Ronald Millar

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Sir Ronald Graeme Millar (12 November 1919 – 16 April 1998) was an English actor, writer and dramatist.

After studying at King's College, Cambridge for a year, Millar joined the Royal Navy in 1940, during World War II. He established himself as a playwright after the war and, between 1948 and 1954, lived in Hollywood, where he wrote scripts for MGM. On his return to Britain, he successfully adapted several C.P. Snow novels – and, in 1967, William Clark's novel Number 10 – for the stage.[1] He also wrote the book and lyrics for the musical Robert and Elizabeth. He acted as speechwriter for three British prime ministers, including Margaret Thatcher, for whom he wrote the famous line "The lady's not for turning."[2]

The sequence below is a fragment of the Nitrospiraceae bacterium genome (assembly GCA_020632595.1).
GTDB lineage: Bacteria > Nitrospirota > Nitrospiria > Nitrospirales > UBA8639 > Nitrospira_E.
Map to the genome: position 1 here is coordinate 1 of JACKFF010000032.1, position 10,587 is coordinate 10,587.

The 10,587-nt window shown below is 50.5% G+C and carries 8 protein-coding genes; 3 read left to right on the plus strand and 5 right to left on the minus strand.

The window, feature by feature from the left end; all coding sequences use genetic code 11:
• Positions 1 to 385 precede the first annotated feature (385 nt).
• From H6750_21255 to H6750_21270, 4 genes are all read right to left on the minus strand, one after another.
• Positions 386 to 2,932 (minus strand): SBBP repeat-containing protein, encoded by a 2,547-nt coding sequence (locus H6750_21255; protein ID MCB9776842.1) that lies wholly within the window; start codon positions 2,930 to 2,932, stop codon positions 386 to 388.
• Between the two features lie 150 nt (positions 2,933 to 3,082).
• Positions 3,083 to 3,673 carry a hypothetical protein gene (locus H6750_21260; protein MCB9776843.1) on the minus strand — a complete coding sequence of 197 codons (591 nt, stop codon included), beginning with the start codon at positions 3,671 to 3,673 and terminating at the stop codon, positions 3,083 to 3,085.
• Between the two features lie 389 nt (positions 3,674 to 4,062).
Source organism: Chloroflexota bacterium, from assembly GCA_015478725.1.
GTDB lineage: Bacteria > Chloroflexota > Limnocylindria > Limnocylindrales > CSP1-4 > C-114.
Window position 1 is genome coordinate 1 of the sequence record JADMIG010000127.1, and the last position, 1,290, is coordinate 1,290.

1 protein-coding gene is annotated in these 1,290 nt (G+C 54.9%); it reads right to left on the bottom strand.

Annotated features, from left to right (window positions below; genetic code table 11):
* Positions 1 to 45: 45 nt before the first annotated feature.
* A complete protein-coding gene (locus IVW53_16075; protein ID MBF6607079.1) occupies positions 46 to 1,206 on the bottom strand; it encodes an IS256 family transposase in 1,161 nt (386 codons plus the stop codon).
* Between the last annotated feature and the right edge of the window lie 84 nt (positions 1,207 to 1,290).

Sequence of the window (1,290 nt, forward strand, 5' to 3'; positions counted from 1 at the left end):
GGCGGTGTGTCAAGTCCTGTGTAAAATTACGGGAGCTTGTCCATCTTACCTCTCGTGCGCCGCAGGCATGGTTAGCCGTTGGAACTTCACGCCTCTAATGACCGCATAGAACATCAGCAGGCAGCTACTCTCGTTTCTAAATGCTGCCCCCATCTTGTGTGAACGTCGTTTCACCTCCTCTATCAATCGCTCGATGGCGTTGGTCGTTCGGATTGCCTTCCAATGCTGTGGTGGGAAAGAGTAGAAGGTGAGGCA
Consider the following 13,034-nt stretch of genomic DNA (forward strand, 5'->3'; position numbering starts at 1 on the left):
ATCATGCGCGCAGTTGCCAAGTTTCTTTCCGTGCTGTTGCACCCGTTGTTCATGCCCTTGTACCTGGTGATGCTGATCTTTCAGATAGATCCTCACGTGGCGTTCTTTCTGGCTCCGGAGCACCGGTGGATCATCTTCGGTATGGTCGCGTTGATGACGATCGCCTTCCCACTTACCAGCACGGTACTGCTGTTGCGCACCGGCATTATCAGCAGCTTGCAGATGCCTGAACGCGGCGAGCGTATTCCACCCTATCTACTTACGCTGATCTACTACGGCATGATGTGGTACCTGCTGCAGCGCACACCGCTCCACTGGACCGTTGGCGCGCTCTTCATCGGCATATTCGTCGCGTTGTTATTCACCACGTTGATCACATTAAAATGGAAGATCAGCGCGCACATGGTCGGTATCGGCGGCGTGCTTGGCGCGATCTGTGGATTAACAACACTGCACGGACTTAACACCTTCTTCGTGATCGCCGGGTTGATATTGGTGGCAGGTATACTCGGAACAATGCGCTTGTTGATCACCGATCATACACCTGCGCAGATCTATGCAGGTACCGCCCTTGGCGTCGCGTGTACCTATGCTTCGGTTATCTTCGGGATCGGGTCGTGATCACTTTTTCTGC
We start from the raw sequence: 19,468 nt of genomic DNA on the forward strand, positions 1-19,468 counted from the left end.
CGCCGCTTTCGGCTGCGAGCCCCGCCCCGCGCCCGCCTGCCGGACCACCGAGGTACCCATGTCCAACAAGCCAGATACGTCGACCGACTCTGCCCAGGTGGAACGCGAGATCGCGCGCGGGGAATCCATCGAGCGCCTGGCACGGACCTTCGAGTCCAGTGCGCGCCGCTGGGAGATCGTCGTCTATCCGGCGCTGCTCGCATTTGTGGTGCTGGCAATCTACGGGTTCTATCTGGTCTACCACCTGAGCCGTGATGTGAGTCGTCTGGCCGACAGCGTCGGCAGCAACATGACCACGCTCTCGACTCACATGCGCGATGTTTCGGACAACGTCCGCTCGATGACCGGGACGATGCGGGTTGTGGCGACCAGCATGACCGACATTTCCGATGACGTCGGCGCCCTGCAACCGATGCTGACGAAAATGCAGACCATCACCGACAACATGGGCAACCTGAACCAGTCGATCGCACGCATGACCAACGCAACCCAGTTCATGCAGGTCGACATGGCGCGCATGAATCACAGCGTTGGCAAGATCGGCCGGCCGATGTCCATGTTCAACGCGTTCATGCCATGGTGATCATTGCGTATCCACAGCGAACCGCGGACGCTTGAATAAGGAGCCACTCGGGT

Millar was the son of a professional actress, Dorothy Dacre-Hill. Prior to becoming a full-time dramatist and then a speechwriter, Millar acted in a number of West End productions during and after World War II, in the company of luminaries as Ivor Novello, Alastair Sim and John Gielgud.[3] He also appeared in the 1943 war film We Dive at Dawn directed by Anthony Asquith.[4] One of his most well-received productions was Abelard and Heloise featuring Keith Michell and Diana Rigg.[citation needed]

References[edit]

  1. ^ Kavanagh, Denis, "Sir Ronald Millar", The Independent, Financial Times Ltd., 1996 (ISSN 0951-9467).
  2. ^ Berlinski, Claire, There Is No Alternative: Why Margaret Thatcher Matters, Basic Books, First Trade Paper Edition, 2010, p. 37.
  3. ^ Millar, Ronald, A View From the Wings, Weidenfeld & Nicolson, London: 1993.
  4. ^ IMDB, http://www.imdb.com/name/nm0587697/